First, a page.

•  Fear of the unknown and unexpected is one of (3+ / 0-)

          the scariest.  I've found there are few situations I can't handle as long as I'm prepared and know what to expect.  And I can understand how that would be true of racism as well.  Now if we could just get rid of ALL of it - overt and covert - that would be best case scenario.

          "If you trust you are not critical; if you are critical you do not trust" by our own Dauphin

          by gustynpip on Tue Sep 15, 2009 at 11:24:02 AM PDT

          [ Parent ]

    •  I'm gonna go with you on this one. (3+ / 0-)
      Recommended by:
      paul2port, miss SPED, KentuckyKat

      I find it hard to believe that open & vile racism would be preferable to annoying white liberalism. (as people, almost anyone is preferable to annoying, hyper-PC and overly-earnest white liberals, but we're talking specifically about their racial attitudes)

      My take: if I have some micro-racism that expresses itself in small & minor ways, I'm more-or-less OK with that.  I'll just continue to try to be a basically decent person to everyone and let others worry about putting their subconsciouses under a microscope to scrub out any last vestige of racial thought.  That level of self-policing seems kinda creepy to me, frankly (see, eg: Foucault's descriptions of technes of the self as creepy.  It's the same thing: compelling and proscribing confession so that we can control the discourse of the self.)

      We are building a team that is continuously being built. - Sarah Palin

      by burrow owl on Tue Sep 15, 2009 at 10:22:02 AM PDT

      [ Parent ]

    •  I appreciate your perspective very much!!! (12+ / 0-)

      And I immediately realized when reading what you said that I had no intention of minimizing the ugliness of outright racism and hatred. I join you in condemning that with as much vigor as I can.

      In weighing the seriousness of one over the other - I have to sit back, listen, and learn from my friends of color...like you and other people I interact with both online and off. Its not for me to say.

      I suppose part of what prompted me to write this is that we have had a lot of ranting here at dkos about how awful the racism of the wingnuts is. I felt a little balance was in order.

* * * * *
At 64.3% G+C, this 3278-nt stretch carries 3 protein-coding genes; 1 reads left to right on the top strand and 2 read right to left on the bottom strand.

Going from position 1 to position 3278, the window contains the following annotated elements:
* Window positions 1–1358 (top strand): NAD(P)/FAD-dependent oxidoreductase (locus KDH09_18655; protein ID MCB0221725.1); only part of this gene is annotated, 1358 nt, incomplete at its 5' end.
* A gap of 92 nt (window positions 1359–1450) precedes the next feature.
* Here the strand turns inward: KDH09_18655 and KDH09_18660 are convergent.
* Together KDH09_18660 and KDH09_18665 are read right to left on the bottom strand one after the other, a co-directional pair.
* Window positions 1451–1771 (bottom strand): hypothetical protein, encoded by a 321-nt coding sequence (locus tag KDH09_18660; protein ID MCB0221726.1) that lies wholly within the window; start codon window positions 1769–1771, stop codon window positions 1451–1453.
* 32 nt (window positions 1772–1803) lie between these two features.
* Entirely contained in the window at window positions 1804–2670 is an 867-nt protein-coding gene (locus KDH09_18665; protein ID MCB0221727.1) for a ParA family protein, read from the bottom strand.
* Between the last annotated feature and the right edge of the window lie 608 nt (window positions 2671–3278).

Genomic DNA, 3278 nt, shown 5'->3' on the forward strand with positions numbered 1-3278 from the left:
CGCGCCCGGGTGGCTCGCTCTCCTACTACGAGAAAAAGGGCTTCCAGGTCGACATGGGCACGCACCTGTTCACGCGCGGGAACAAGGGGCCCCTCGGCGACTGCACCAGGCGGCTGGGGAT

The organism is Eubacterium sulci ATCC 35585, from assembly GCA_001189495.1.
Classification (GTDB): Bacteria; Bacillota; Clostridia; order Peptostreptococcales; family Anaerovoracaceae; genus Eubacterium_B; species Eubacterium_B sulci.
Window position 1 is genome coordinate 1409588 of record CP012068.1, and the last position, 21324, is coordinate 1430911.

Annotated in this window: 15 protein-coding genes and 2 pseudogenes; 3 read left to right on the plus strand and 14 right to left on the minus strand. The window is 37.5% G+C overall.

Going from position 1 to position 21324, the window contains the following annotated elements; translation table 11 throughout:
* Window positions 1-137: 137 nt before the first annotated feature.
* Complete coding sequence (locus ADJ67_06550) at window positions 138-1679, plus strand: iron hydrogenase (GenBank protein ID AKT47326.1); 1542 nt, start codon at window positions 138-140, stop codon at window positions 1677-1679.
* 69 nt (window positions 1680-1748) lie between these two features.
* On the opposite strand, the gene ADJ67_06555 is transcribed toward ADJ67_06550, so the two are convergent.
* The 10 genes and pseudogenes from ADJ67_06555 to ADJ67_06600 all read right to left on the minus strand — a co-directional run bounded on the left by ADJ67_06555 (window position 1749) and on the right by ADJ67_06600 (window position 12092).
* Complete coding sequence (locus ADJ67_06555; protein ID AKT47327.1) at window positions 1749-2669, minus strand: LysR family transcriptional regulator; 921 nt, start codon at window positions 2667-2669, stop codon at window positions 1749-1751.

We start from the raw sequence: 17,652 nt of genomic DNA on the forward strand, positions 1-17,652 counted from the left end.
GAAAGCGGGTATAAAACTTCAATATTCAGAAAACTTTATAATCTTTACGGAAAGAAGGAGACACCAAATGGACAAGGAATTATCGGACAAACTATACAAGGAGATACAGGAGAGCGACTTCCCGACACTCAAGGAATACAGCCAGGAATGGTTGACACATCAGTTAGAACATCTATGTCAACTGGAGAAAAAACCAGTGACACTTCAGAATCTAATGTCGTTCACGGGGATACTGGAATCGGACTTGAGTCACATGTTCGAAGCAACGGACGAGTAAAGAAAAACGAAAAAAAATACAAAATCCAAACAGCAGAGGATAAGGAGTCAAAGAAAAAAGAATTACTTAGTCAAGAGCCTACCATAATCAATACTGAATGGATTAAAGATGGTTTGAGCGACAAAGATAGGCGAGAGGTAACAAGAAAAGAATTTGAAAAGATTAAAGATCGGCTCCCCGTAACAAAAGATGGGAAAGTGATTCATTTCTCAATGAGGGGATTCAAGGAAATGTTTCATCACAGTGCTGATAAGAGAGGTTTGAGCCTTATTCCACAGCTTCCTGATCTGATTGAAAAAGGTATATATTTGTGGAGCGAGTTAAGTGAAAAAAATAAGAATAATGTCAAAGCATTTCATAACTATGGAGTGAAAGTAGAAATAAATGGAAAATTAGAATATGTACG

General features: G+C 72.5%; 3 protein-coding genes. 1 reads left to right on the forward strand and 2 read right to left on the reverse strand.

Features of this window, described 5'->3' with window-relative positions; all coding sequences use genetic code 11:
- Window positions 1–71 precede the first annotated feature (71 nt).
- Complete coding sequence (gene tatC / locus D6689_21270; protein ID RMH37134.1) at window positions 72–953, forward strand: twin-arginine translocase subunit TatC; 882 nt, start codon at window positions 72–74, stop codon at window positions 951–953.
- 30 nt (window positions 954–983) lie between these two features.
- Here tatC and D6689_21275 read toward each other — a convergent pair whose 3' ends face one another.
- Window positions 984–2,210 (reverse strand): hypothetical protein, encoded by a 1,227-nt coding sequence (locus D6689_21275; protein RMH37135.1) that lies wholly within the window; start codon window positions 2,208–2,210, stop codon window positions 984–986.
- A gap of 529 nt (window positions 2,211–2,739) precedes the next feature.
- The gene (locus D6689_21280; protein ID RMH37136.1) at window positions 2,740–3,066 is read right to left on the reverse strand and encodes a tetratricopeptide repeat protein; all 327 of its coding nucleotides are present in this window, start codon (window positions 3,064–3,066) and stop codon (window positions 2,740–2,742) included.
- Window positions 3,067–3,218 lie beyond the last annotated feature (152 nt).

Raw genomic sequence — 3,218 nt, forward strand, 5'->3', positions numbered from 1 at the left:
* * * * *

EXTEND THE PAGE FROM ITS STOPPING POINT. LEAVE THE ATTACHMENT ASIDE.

I'm a big believer in Gandhi's statement about our need to "be the change we want to see in the world." In addition to condemning the racism of others - we need to examine our own.

      Almost everything you do will seem insignificant, but it is important that you do it. - Mahatma Gandhi

      by NLinStPaul on Tue Sep 15, 2009 at 10:22:44 AM PDT

      [ Parent ]

    •  I agree insofar as overt racists (12+ / 0-)

      have institutionalized racism whenever they've had a chance to.  

      That said, I get the point of this diary.  To me is far more hurtful to be "betrayed" by a friend than hated by an enemy.

    •  I would think it's more a matter of what's around (8+ / 0-)

      you at a given point in time.

      If you're surrounded with the 'subtle' racism, but no overt racism, it's probably easier to make the statement that you'd prefer the overt.

      But if you then go someplace where you're surrounded by overt racism I think you might decide to change your views after a while.

      'Grass is greener' syndrome.

      Obviously the ideal is to actually find a place where you aren't surrounded by either - but you won't do that until we drastically alter the American history taught in public curricula to include a heck of a lot more of the reality of 'living while black' in America so that liberal whites don't actually shrug off dogwhistles out of ignorance of the experience.  As one of the boxquotes mentions, they'll never actually experience it firsthand, but unless you show it to them, they'll never see it.

      Those who labour in the earth are the chosen people of God. - Thomas Jefferson

      by Ezekial 23 20 on Tue Sep 15, 2009 at 10:31:11 AM PDT

      [ Parent ]

    •  It made me think of this: (12+ / 0-)

      Shallow understanding from people of good will is more frustrating than absolute misunderstanding from people of ill will. Lukewarm acceptance is much more bewildering than outright rejection.

      Martin Luther King, Jr.'s Letter From A Birmingham Jail

      Marriage is one of the "basic civil rights of man" Loving v. Virginia

      by KentuckyKat on Tue Sep 15, 2009 at 10:32:54 AM PDT

      [ Parent ]

    •  rec'd (4+ / 0-)

      for diversity of opinion.

      Because there IS that much diversity amongst people of color. Some would rather confront the overt racism of the south and others would not.

      "Show up. Pay attention. Tell the truth. And don't be attached to the results." -- Angeles Arrien

      by Sybil Liberty on Tue Sep 15, 2009 at 10:45:34 AM PDT

      [ Parent ]

    •  It's not BS... (10+ / 0-)